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Scott: The Three Princes and Enchanting Bird

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It has been lately related that there was formerly a sovereign of the East who had three sons, the eldest of whom had heard some traveller describe a particular country where there was a bird called Bulbul al Syach, who transformed any passenger who came near him into stone. The prince resolved to see this wonderful bird; and requested leave to travel from his father, who endeavoured in vain to divert him from his purpose. He took leave, and on his departure, pulling off a ring set with a magical gem, gave it to his second brother, saying, "Whenever you perceive this ring press hard upon your finger, be assured that I am lost beyond recovery." Having begun his journey, he did not cease travelling till he reached the spot where was the bird's cage, in which it used to pass the night, but in the daytime it flew about for exercise and food.

It was the custom of the bird to return about sunset to the cage; when, if it perceived any person near, it would cry out in a plaintive tone, "Who will say to a poor wanderer, Lodge? who will say to an unhappy Bulbul, Lodge?" and if the person replied, "Lodge, poor bird!" it immediately hovered over his head, and scattering upon him some earth from its bill, the person became transformed into a stone. Such proved the fate of the unfortunate prince.

The transformation of the eldest prince had no sooner taken place than the ring pressed hard upon the finger of the second, who exclaimed, "Alas! alas! my brother is lost; but I will travel, and endeavour to find out his condition." It was in vain that the sultan his father, and the sultana his mother, remonstrated. He departed after he had delivered the magical ring to his younger brother, and journeyed till he reached the cage of the bird; who having ensnared him to pronounce the word lodge, scattered some earth upon his head, when he, also, immediately became transformed into stone.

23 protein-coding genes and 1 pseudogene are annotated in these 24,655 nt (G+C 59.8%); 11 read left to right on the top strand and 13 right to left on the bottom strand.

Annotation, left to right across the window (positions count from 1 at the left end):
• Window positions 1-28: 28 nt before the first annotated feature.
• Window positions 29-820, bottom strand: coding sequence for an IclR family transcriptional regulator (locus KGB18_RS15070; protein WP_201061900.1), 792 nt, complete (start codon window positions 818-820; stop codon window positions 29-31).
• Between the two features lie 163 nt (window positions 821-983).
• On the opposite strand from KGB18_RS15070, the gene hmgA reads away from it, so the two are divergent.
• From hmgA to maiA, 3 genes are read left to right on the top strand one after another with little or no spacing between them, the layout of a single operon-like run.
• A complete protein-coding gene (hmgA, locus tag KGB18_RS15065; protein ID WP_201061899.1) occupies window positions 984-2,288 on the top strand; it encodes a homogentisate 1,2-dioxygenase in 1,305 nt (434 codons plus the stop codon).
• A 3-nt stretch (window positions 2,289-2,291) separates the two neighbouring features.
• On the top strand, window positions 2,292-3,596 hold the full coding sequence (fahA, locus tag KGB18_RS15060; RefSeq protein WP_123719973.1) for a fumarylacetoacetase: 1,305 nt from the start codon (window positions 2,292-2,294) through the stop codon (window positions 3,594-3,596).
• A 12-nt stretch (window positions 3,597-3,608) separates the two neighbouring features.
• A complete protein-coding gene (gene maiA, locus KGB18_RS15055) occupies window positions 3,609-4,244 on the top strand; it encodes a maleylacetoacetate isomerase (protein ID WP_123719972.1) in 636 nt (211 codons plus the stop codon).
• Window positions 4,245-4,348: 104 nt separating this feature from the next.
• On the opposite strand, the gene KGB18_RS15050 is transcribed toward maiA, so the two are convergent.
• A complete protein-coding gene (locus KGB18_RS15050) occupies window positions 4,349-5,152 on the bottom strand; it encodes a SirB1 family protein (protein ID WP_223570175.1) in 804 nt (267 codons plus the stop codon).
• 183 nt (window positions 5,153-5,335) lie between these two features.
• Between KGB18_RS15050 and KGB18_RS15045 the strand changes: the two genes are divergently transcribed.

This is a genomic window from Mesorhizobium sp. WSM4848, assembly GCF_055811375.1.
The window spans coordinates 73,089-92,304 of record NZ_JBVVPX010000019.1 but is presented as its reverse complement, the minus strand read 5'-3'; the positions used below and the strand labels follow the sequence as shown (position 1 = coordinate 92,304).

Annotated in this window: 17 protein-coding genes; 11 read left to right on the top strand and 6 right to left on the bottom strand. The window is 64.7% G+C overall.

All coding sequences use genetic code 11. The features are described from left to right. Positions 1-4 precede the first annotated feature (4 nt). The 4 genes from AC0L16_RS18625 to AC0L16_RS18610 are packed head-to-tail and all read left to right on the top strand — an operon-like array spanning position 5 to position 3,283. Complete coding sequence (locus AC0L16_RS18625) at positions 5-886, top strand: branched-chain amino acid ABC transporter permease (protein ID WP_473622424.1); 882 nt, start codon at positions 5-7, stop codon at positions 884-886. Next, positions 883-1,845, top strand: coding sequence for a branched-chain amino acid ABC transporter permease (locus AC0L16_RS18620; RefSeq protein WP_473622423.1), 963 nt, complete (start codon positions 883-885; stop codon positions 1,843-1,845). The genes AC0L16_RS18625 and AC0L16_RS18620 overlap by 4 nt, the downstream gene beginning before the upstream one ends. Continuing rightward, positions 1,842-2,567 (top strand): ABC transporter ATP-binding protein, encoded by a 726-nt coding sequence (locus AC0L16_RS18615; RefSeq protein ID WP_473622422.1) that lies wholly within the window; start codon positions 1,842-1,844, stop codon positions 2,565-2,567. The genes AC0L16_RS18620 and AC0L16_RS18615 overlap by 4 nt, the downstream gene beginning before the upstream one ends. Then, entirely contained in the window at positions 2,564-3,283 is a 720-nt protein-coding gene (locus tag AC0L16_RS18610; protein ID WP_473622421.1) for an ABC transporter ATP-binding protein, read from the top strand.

At this instant the youngest prince was sitting at a banquet with his father; when the ring pressed so hard to his finger, as to put him to much pain. He rose up, and exclaimed, "There is no refuge or asylum but with God; for his we are, and to him we must return." The sultan, upon this, inquired the cause of his grief; when he said, "My brother has perished."

The old sultan was loudly lamenting the loss of his two children, when the youngest continued, "I will travel and learn the fate of my brothers." "Alas!" said the father, "is it not enough that I have lost them, but thou also wilt rush into destruction? I entreat thee not to leave me." "Father," replied the prince, "fate impels me to search for my brothers, whom, perhaps, I may recover; but if I fail, I shall only have done my duty." Having said this, he departed, in spite of the tears and lamentations of his parents, and travelled till he had reached the residence of the bird; where he found his brothers transformed into images of stone. At sunset the bird began its usual tone; but the prince suspecting some deceit, forbore to speak, till at length the Bulbul retired to his cage, and fell asleep; when watching the opportunity, the prince darted upon it, and fastened the door. The bird awoke at the noise, and seeing himself caught, said, "Thou hast won the prize, O glorious son of a mighty sultan!" "If so," exclaimed the prince, "inform me by what means thou hast enchanted so many persons as I see around me changed into images of marble, and how I may release them from their unhappy state." "Behold," replied the bird, "yonder two heaps of earth, one white and the other blue. The blue enchants, and the other will recover from transformation."

The prince immediately took up handfuls of the white earth, and scattering it over the numerous images, they instantly became animated and restored to all their functions. He embraced his two brothers, and received their thanks; also those of the sons of many sultans, bashaws, and great personages, for giving them new life. They informed him that near the spot was a city, all the inhabitants of which had been, like them, transformed into stone. To this he repaired, and having relieved them from their enchantment, the people out of gratitude made him rich presents, and would have chosen him for their sovereign, but he declined their offer, and resolved to conduct his brothers in safety to their father.

The two elder princes, notwithstanding they owed the restoration of their lives to their brother, became envious of the valuable presents he had received, and of the fame he would acquire at home for his achievement. They said to one another, "When we reach the capital the people will applaud him, and say, ‘Lo! the two elder brothers have been rescued from destruction by the youngest.'"

The youngest prince being supplied with horses, camels, and carriages, for himself and companions, began his march homewards, and proceeded by easy stages towards the capital of his father; within one day's journey of which was a reservoir of water lined with marble. On the brink of this he ordered his tents to be pitched, resolving to pass the night and enjoy himself in feasting with his brothers. An elegant entertainment was prepared, and he sat with them till it was time to repose; when they retired to their tents, and he lay down to sleep, having on his finger a ring, which he had found in the cage of the Bulbul.